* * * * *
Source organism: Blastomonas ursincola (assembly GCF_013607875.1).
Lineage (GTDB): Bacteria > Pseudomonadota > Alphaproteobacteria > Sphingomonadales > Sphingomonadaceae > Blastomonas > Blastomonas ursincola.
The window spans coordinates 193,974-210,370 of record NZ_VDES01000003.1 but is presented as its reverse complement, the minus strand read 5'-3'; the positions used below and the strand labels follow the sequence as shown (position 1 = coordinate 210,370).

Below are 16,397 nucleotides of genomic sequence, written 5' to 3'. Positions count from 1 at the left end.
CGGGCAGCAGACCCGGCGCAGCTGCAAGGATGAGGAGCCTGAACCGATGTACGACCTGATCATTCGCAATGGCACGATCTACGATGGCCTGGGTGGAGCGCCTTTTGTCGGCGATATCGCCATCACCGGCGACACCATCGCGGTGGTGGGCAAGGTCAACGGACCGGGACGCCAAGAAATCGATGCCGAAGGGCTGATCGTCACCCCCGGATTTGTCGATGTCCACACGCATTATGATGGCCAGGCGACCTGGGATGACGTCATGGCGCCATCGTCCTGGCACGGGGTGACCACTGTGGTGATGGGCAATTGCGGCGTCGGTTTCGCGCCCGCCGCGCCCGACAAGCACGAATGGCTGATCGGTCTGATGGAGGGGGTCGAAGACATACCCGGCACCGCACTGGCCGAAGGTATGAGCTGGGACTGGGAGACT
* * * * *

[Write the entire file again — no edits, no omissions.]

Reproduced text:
Source organism: Blastomonas ursincola (assembly GCF_013607875.1).
Lineage (GTDB): Bacteria > Pseudomonadota > Alphaproteobacteria > Sphingomonadales > Sphingomonadaceae > Blastomonas > Blastomonas ursincola.
The window spans coordinates 193,974-210,370 of record NZ_VDES01000003.1 but is presented as its reverse complement, the minus strand read 5'-3'; the positions used below and the strand labels follow the sequence as shown (position 1 = coordinate 210,370).

Below are 16,397 nucleotides of genomic sequence, written 5' to 3'. Positions count from 1 at the left end.
CGGGCAGCAGACCCGGCGCAGCTGCAAGGATGAGGAGCCTGAACCGATGTACGACCTGATCATTCGCAATGGCACGATCTACGATGGCCTGGGTGGAGCGCCTTTTGTCGGCGATATCGCCATCACCGGCGACACCATCGCGGTGGTGGGCAAGGTCAACGGACCGGGACGCCAAGAAATCGATGCCGAAGGGCTGATCGTCACCCCCGGATTTGTCGATGTCCACACGCATTATGATGGCCAGGCGACCTGGGATGACGTCATGGCGCCATCGTCCTGGCACGGGGTGACCACTGTGGTGATGGGCAATTGCGGCGTCGGTTTCGCGCCCGCCGCGCCCGACAAGCACGAATGGCTGATCGGTCTGATGGAGGGGGTCGAAGACATACCCGGCACCGCACTGGCCGAAGGTATGAGCTGGGACTGGGAGACT